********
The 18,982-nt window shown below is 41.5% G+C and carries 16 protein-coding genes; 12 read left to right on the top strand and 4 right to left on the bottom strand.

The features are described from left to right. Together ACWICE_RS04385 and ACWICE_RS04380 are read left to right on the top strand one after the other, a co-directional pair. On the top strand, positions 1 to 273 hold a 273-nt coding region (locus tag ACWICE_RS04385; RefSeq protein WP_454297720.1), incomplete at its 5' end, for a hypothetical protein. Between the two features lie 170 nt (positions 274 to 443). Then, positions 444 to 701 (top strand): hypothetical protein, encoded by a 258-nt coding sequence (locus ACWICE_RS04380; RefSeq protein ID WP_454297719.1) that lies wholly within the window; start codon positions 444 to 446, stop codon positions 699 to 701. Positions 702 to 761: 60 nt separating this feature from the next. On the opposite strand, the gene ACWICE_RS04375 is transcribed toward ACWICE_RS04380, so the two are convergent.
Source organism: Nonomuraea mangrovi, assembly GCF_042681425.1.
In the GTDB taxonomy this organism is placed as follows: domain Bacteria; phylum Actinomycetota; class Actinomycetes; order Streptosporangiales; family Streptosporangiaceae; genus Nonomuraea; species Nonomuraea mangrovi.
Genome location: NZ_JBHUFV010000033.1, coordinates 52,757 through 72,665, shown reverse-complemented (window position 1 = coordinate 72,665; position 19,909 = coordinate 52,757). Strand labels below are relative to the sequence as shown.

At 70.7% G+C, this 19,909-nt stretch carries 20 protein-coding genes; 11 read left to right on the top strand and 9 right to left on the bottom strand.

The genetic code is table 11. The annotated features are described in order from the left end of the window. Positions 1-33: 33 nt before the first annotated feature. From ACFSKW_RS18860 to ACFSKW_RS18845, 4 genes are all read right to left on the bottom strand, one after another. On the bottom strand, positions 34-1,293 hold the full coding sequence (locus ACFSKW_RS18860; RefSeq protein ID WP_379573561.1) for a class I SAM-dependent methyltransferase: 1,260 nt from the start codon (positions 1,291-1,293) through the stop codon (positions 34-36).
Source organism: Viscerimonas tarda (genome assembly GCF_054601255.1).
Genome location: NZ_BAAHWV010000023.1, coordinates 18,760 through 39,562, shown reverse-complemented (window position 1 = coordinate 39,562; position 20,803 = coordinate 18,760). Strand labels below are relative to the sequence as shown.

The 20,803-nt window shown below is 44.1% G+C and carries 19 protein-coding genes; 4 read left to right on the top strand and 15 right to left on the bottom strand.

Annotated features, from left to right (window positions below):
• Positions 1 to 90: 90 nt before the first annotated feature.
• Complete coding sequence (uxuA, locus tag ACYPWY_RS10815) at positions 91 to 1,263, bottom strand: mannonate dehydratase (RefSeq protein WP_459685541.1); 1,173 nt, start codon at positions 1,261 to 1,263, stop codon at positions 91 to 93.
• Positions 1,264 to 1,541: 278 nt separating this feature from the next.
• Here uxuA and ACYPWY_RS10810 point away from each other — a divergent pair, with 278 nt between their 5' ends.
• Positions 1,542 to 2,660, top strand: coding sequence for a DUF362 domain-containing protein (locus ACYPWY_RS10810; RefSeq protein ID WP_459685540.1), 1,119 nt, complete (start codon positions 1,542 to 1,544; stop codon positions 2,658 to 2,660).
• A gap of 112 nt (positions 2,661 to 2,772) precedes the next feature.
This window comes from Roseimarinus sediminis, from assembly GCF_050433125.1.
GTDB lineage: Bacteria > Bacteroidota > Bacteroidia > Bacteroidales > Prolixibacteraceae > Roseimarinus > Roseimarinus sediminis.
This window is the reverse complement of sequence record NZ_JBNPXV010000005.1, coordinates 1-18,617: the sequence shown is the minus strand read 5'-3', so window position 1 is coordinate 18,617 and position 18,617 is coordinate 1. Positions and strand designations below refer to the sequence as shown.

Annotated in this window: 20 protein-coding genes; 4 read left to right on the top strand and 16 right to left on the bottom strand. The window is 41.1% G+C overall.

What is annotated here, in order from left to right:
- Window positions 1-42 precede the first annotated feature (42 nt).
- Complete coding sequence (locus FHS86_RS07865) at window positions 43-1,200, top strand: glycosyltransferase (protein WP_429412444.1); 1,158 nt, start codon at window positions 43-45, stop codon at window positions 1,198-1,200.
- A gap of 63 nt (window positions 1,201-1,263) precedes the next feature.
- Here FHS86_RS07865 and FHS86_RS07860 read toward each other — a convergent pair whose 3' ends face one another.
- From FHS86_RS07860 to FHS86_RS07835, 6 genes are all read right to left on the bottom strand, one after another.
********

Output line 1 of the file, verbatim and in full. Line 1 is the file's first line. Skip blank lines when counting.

The 18,982-nt window shown below is 41.5% G+C and carries 16 protein-coding genes; 12 read left to right on the top strand and 4 right to left on the bottom strand.